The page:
|Table of Contents|
|Intro and Overview|
|Trends and Forces|
|Key Trends and Forces|
The consumer health market is expanding as consumers are taking greater responsibility and interest in their own health. Johnson & Johnson owns highly successful brands such as Tylenol, Band-Aid, and Neutrogena. The acquisition of Pfizer's Consumer Healthcare division in 2006 and addition of brands such as Listerine, Lubriderm, Visine, and Neosporin further solidified Johnson & Johnson dominance in consumer health care.
The company's pharmaceutical segment faces many of the challenges that face all pharmaceutical companies, including issues surrounding patent expiration and FDA approval. Johnson & Johnson's pharmaceutical segment had the largest decline in sales in 2009, 8.9%. This decline was largely due to the entry of generic competition to compete with blockbusters Topamax and Risperdal. In addition, there are constant threats of litigation and a growing pressure in the US and abroad to lower the price of medication.
Johnson & Johnson Corporation was founded in 1886 by Robert Wood Johnson, an American entrepreneur and Industrialist. Inspired by the developing scientific understanding of proper of sanitation, Johnson aimed to make antiseptic surgical procedures easier. Through numerous targeted acquisitions and research over the next century, the company steadily diversified its business to encompass pharmaceutical, medical devices, and consumer packaged goods.
Johnson & Johnson has interests in a broad spectrum of the health care market, and takes a decentralized approach to managing its 250 operating companies and franchises. In the company's continuing effort to diversify its business and increase profits, Johnson & Johnson is constantly acquiring new companies, including 8 in the last year alone. In 2009, worldwide sales totaled $61.9 billion, making Johnson & Johnson the second largest manufacturer of health care products, behind Pfizer.
In Q2 of 2010, Johnson & Johnson reported net earnings of $3.449 billion, a 7.5% growth from the same quarter of 2009. While the company continued to see a decline in revenue from its pharmaceutical and consumer segments (-14.3 and -2.0%, respectively), growth in its medical devices segment reached 3.2%. Recall of Tylenol, Motrin, and other products (27.5% decrease in revenue from OTC/Nutritionals in the US for Q2 2010 compared to previous year) was cited as the reason behind the company lowering its 2010 forecast from $4.80 to $4.90 in earnings per share to a new range of $4.65 to $4.75.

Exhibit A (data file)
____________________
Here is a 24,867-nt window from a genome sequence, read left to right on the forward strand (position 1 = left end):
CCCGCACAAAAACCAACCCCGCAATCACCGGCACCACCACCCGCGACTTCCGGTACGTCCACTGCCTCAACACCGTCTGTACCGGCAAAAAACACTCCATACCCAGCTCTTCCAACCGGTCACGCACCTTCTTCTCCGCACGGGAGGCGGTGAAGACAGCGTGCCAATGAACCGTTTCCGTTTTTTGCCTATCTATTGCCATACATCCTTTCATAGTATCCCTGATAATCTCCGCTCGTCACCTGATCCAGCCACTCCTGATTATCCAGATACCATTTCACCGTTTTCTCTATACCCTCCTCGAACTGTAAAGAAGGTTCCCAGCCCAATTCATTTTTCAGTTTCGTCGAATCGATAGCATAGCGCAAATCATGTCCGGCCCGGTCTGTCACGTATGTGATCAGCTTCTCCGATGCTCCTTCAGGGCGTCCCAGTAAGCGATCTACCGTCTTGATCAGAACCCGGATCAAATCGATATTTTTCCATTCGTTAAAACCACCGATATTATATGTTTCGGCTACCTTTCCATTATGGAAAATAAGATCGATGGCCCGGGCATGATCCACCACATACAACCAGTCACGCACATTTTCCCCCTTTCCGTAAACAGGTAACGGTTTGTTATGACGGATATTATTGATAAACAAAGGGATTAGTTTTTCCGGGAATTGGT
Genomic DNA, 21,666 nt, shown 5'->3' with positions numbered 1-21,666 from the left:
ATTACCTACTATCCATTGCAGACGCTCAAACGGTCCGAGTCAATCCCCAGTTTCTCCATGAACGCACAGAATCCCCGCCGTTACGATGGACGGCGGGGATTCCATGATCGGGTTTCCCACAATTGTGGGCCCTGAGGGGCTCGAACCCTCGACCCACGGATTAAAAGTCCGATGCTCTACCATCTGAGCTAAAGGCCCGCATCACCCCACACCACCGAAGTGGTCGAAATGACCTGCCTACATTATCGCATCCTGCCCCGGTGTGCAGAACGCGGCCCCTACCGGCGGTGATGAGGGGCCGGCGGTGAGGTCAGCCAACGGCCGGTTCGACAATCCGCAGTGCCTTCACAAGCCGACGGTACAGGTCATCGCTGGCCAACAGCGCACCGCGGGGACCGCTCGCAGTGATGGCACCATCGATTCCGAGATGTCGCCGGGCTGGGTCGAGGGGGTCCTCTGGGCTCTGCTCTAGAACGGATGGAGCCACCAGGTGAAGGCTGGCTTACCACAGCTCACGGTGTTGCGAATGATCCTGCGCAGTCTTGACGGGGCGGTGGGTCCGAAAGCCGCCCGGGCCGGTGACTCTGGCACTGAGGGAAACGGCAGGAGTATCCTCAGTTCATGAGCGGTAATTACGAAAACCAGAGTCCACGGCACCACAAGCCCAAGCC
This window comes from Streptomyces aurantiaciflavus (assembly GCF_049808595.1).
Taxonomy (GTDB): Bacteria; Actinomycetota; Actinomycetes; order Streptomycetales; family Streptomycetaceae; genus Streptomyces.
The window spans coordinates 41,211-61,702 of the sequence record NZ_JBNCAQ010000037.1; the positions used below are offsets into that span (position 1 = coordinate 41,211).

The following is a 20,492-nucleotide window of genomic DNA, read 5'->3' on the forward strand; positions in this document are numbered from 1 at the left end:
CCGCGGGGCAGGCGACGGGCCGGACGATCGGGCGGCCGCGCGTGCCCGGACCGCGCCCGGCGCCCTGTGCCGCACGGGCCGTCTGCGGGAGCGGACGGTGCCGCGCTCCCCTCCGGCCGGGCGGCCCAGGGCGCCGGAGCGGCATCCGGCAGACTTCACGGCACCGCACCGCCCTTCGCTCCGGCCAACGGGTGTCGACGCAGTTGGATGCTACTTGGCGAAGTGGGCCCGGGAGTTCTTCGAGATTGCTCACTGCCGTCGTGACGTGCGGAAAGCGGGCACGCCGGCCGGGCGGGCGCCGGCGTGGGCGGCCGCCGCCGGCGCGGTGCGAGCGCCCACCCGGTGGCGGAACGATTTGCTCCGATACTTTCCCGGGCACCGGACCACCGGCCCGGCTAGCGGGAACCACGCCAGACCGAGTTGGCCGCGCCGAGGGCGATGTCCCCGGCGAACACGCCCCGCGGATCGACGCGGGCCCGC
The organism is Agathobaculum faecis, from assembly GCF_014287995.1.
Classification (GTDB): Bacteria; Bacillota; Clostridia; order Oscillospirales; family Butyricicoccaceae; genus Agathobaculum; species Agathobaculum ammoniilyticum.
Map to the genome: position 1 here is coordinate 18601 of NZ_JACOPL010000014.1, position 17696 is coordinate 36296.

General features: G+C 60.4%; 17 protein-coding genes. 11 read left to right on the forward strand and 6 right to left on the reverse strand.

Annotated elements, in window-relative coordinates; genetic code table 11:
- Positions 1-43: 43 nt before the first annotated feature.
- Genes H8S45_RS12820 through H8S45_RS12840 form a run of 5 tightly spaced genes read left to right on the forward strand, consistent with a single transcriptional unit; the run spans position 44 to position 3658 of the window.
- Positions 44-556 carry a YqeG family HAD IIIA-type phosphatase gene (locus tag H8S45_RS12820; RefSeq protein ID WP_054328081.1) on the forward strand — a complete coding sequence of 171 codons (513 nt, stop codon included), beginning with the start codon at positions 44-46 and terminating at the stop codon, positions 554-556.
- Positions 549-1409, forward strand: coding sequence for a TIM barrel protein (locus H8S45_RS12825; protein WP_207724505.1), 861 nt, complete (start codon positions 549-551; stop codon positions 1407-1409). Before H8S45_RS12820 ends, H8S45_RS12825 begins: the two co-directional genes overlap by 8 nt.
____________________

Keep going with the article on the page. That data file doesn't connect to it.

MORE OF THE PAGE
In Q1 of 2010, Johnson & Johnson reported earnings of $4.53 billion, a 29% growth from the same quarter of 2009. While the company continued to see a decline in revenue from its pharmaceutical and consumer segments (-5.7 and -3.7%, respectively), growth in its medical devices segment reached 8.1%. While earnings beat analyst estimates, Johnson & Johnson lowered its 2010 forecast by $0.05 per share due to initial costs from the new healthcare legislation. This forecast cut, however, was less than the cuts made by rivals Eli Lilly and Company (LLY) and Novartis AG (NVS).
In Q4 of 2009, Johnson & Johnson reported total sales of $16.55 billion, a growth of 9% over the same quarter of 2008. Net earnings, however, only amounted to $2.2 billion, a decrease of 18.8%. The profits decrease was largely due to a $850 million restructuring charge that the company took. Earnings generally beat analyst estimates for the quarter. J&J also announced its 2010 projections, which forecast earnings growth of 7%, a modest projection relative to analyst estimates.